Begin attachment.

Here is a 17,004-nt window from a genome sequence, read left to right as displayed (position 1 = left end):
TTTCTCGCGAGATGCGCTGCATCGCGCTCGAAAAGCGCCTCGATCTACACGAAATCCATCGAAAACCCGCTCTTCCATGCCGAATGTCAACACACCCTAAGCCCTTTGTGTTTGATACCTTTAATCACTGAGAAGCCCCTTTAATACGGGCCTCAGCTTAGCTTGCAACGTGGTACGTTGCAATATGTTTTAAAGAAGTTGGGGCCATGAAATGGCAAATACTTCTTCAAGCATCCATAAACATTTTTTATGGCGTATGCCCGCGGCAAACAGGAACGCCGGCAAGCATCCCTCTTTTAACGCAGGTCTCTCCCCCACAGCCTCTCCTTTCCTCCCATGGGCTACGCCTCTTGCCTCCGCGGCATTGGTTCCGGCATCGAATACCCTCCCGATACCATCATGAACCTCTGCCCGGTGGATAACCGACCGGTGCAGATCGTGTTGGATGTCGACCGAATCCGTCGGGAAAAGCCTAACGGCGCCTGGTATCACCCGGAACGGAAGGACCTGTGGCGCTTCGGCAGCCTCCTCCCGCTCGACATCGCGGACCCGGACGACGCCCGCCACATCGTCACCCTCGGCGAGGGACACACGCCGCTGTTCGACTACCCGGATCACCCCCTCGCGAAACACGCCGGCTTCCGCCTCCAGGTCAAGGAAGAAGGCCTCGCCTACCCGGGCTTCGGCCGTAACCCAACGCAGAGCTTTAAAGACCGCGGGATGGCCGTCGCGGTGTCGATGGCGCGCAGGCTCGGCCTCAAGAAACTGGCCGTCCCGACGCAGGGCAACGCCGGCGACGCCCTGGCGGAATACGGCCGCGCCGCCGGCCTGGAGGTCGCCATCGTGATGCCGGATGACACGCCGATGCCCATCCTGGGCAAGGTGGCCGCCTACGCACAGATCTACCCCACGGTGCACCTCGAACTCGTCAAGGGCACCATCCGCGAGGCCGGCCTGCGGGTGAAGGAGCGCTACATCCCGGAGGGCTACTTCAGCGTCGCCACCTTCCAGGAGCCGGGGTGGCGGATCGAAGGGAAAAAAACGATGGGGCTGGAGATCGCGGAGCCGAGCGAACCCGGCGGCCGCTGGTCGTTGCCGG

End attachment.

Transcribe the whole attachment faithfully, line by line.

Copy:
Here is a 17,004-nt window from a genome sequence, read left to right as displayed (position 1 = left end):
TTTCTCGCGAGATGCGCTGCATCGCGCTCGAAAAGCGCCTCGATCTACACGAAATCCATCGAAAACCCGCTCTTCCATGCCGAATGTCAACACACCCTAAGCCCTTTGTGTTTGATACCTTTAATCACTGAGAAGCCCCTTTAATACGGGCCTCAGCTTAGCTTGCAACGTGGTACGTTGCAATATGTTTTAAAGAAGTTGGGGCCATGAAATGGCAAATACTTCTTCAAGCATCCATAAACATTTTTTATGGCGTATGCCCGCGGCAAACAGGAACGCCGGCAAGCATCCCTCTTTTAACGCAGGTCTCTCCCCCACAGCCTCTCCTTTCCTCCCATGGGCTACGCCTCTTGCCTCCGCGGCATTGGTTCCGGCATCGAATACCCTCCCGATACCATCATGAACCTCTGCCCGGTGGATAACCGACCGGTGCAGATCGTGTTGGATGTCGACCGAATCCGTCGGGAAAAGCCTAACGGCGCCTGGTATCACCCGGAACGGAAGGACCTGTGGCGCTTCGGCAGCCTCCTCCCGCTCGACATCGCGGACCCGGACGACGCCCGCCACATCGTCACCCTCGGCGAGGGACACACGCCGCTGTTCGACTACCCGGATCACCCCCTCGCGAAACACGCCGGCTTCCGCCTCCAGGTCAAGGAAGAAGGCCTCGCCTACCCGGGCTTCGGCCGTAACCCAACGCAGAGCTTTAAAGACCGCGGGATGGCCGTCGCGGTGTCGATGGCGCGCAGGCTCGGCCTCAAGAAACTGGCCGTCCCGACGCAGGGCAACGCCGGCGACGCCCTGGCGGAATACGGCCGCGCCGCCGGCCTGGAGGTCGCCATCGTGATGCCGGATGACACGCCGATGCCCATCCTGGGCAAGGTGGCCGCCTACGCACAGATCTACCCCACGGTGCACCTCGAACTCGTCAAGGGCACCATCCGCGAGGCCGGCCTGCGGGTGAAGGAGCGCTACATCCCGGAGGGCTACTTCAGCGTCGCCACCTTCCAGGAGCCGGGGTGGCGGATCGAAGGGAAAAAAACGATGGGGCTGGAGATCGCGGAGCCGAGCGAACCCGGCGGCCGCTGGTCGTTGCCGG